Week 12 of Arts | leetcode 54 rotating printing matrix | go benchmark



Arts is an activity launched by Chen Hao in the geek time column. The aim is to keep learning through sharing.

Each person writes arts once a week: algorithm is an algorithm problem, review is to read an English article, technique / tips is to share a small technology, share is to share a point of view.

This week’s content


This week’s algorithm is leetcode 54. Spiral matrix rotation printing matrix (binary array).

There is no complicated algorithm for this problem. The most difficult part is to find out the end condition of printing and to judge whether the printing process should “turn around”.

func spiralOrder(matrix [][]int) []int {
    if len(matrix) == 0 || len(matrix[0]) == 0 {
        return nil

    var ans []int
    lr, lc := len(matrix), len(matrix[0])
    for start := 0; lc > 2*start && lr > 2*start; start++ {
        ans = append(ans, printInCircle(matrix, lr, lc, start)...)
    return ans

// nums[Y][X]
func printInCircle(nums [][]int, lr, lc, start int) []int {
    var ret []int
    endX, endY := lc-1-start, lr-1-start

    for i := start; i <= endX; i++ {
        ret = append(ret, nums[start][i])

    if start < endY {
        for i := start + 1; i <= endY; i++ {
            ret = append(ret, nums[i][endX])

    if start < endY && start < endX {
        for i := endX - 1; i >= start; i-- {
            ret = append(ret, nums[endY][i])

    if start < endX && start < endY-1 {
        for i := endY - 1; i > start; i-- {
            ret = append(ret, nums[i][start])

    return ret

Review article recommendation

I haven’t read any good articles this week. Come on next week!

Tip programming skills

This week’s programming tip is about benchmarking tools in go test. Using this tool, you can do some simple unit tests and benchmark tests, which is very suitable for functional self-test.

If you don’t know enough about go test itself or go benchmark benchmark tools, you can take a look at these two articles: the usage of go test from the official website introduces test flags and how to write benchmarks in go by Dave, a former go official developer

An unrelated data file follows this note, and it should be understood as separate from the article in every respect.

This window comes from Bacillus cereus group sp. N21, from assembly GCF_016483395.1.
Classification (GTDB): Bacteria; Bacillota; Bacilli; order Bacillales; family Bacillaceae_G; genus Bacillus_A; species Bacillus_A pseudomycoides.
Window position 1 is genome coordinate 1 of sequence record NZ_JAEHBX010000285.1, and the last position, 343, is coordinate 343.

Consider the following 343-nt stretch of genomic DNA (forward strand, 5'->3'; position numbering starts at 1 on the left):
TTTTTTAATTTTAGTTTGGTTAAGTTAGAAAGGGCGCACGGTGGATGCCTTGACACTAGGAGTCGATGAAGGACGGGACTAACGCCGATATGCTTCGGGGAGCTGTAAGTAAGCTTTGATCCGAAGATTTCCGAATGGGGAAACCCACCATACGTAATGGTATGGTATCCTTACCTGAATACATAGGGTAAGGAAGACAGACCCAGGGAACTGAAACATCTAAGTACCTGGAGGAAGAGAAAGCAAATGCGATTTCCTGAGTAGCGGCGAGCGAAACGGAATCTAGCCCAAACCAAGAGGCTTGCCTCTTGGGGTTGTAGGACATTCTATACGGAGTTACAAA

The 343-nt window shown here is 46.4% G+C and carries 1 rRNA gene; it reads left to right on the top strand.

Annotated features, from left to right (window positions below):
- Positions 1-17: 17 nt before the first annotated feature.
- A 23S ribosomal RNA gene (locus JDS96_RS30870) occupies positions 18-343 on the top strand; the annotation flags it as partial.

Here are the common flags of benchmark

withgo test -run YourBenchmarkTestFunctionName -bench . -count 1 -timeout 1h -benchtime 1h -failfastThis order, for example.

-countThe total number of times the benchmark is executed. The “once” in the “times” here is not the detection time represented by B.N, but refers to the completion of the overall detection process.

-timeoutRepresents the total time limit for the benchmark.

-benchtimeIt represents the time of a benchmark detection process, which is the upper limit of the time consumed by B. n probe completion.

-failfastIf the flag is added, it means that the benchmark test will end this test as long as it fails once. If the count is greater than 1, it will only end the current test process, which is the next time.

Share flash

Recently, I have become more and more aware that the saying “keep up with the wind, decline again, and exhaust after three times” is actually saying that “it’s really hard to persist”. It’s human nature not to persist until the end.

So, if conditions permit, try to do it overnight.

Reading list of the week

  • Geek time go language core 36
    Three tests
  • Go official website
    Test Flags
  • Dave Cheney blog
    How to write benchmarks in Go
  • Design and implementation of go language
    Network poller

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